636 F2d 28 United States v. Gan

636 F.2d 28

UNITED STATES of America, Plaintiff-Appellee,
v.
Glenn GAN and Steven Yip, Defendants-Appellants.

Nos. 400, 401, Dockets 80-1303, 80-1323.

United States Court of Appeals,
Second Circuit.

Argued Oct. 30, 1980.
Decided Dec. 9, 1980.

Barry C. Scheck, New York City (Robynn L. Abrams, Student Legal Assistant, New York City, of counsel), for defendant-appellant Gan.

David Seth Michaels, New York City (The Legal Aid Society, Federal Defender Services Unit, New York City, of counsel), for defendant-appellant Yip.

Peter D. Sudler, Asst. U. S. Atty., New York City (John S. Martin, Jr., U. S. Atty., S.D.N.Y., Mark F. Pomerantz, Asst. U. S. Atty., New York City, of counsel), for plaintiff-appellee.

Before FRIENDLY, MANSFIELD and OAKES, Circuit Judges.

PER CURIAM:

view counter
1

Steven Yip and Glenn Gan appeal from judgments of the District Court for the Southern District of New York entered on July 15, 1980, by Judge Robert J. Ward after a jury trial, convicting them of conspiring in violation of 18 U.S.C. § 371 to assault a foreign official, Soviet Ambassador Oleg Troyanovsky, and an internationally protected person, U. S. Ambassador William vanden Heuvel, and assaulting them in violation of 18 U.S.C. § 112(a).1 The convictions arose out of their intentionally throwing containers of red paint on the two ambassadors at a U. N. Security Council meeting on April 30, 1980.

2

Appellants claim that the trial judge erred in failing to instruct the jury that it must find that they injured or intended to injure the two ambassadors before it could find them guilty of violating § 112(a). We disagree. Neither the plain language of § 112(a) nor judicial construction of similar assault statutes requires proof of injury or intent to injure. Section 112(a) does not refer to injury or intent to injure. The intentionally violent striking of a protected official, which is what concededly occurred here, is proscribed by the statute, regardless of intent to injure. Such conduct amounts to an assault, striking or offer of violence within the meaning of § 112(a). Similar statutes have been so construed, such as 18 U.S.C. § 113(d)2 in United States v. Martin, 536 F.2d 535 (2d Cir.), cert. denied, 429 U.S. 862, 97 S.Ct. 167, 50 L.Ed.2d 141 (1976), and 18 U.S.C. § 351(e)3 in United States v. Masel, 563 F.2d 322 (7th Cir. 1977), cert. denied, 435 U.S. 927, 98 S.Ct. 1496, 55 L.Ed.2d 523 (1978). When Congress wanted to require proof of injury or intent to injure, it knew how to do so, as is evidenced by its express inclusion of such requirements in 18 U.S.C. § 113(c).4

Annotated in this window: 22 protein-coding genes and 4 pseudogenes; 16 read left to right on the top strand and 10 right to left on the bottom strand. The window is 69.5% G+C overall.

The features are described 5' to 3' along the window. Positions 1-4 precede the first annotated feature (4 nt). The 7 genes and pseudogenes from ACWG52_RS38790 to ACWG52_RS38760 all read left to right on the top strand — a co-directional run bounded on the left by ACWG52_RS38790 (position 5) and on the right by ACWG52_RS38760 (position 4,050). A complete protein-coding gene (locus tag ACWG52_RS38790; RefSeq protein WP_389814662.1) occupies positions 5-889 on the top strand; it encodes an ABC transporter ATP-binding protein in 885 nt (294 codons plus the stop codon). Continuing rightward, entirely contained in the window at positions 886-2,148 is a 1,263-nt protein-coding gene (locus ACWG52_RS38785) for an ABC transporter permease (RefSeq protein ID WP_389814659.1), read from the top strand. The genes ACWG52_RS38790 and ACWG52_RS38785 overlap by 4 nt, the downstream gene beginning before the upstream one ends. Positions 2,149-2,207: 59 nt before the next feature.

3

Nor is the interpretation of § 112(a) urged by appellants supported by their reference to § 112(b),5 which punishes nonviolent acts such as threats, intimidation, abusive language or harassment. The distinction between § 112(a) and § 112(b) lies in whether the act was violent, not in whether it was intended to injure. Section 112(a) punishes violent conduct only. Here the acts were clearly violent. In the absence of any issue as to the violent nature of appellant's conduct, the trial judge was not required to instruct the jury that it might find the defendants guilty of the lesser-included crime proscribed by 18 U.S.C. § 112(b). See Sansone v. United States, 380 U.S. 343, 353, 85 S.Ct. 1004, 1011, 13 L.Ed.2d 882 (1965).

4

We find no merit in appellants' pro se (not raised by the Legal Aid Society/Federal Defender Services Unit) that Judge Ward was biased or unfair.

5

The judgments of conviction are affirmed.

1

" § 112. Protection of foreign officials, officials guests, and internationally protected persons

"(a) Whoever assaults, strikes, wounds, imprisons, or offers violence to a foreign official, official guest, or internationally protected person or makes any other violent attack upon the person or liberty of such person, or, if likely to endanger his person or liberty, makes a violent attack upon his official premises, private accommodation, or means of transport or attempts to commit any of the foregoing shall be fined not more than $5,000 or imprisoned not more than three years, or both."

2

18 U.S.C. § 113(d) provides as follows:

"Whoever, within the special maritime and territorial jurisdiction of the United States, is guilty of an assault shall be punished as follows:

"(d) Assault by striking, beating, or wounding, by fine of not more than $500 or imprisonment for not more than six months, or both."

view counter
3

18 U.S.C. § 351 provides in pertinent part:

" § 351. Congressional assassination, kidnaping, and assault; penalties

"(a) Whoever kills any individual who is a Member of Congress or a Member-of-Congress-elect shall be punished as provided by sections 1111 and 1112 of this title.

"(e) Whoever assaults any person designated in subsection (a) of this section shall be fined not more than $5,000, or imprisoned not more than one year, or both; and if personal injury results, shall be fined not more than $10,000, or imprisoned for not more than ten years, or both."

4

18 U.S.C. § 113 provides in pertinent part:

"Whoever, within the special maritime and territorial jurisdiction of the United States, is guilty of an assault shall be punished as follows:

"(c) Assault with a dangerous weapon, with intent to do bodily harm, and without just cause or excuse, by fine of not more than $1,000 or imprisonment for not more than five years, or both."

5

18 U.S.C. § 112(b) provides in pertinent part:

"(b) Whoever willfully-

(1) intimidates, coerces, threatens, or harasses a foreign official or an official guest or obstructs a foreign official in the performance of his duties; ....

shall be fined not more than $500 or imprisoned not more than six months, or both."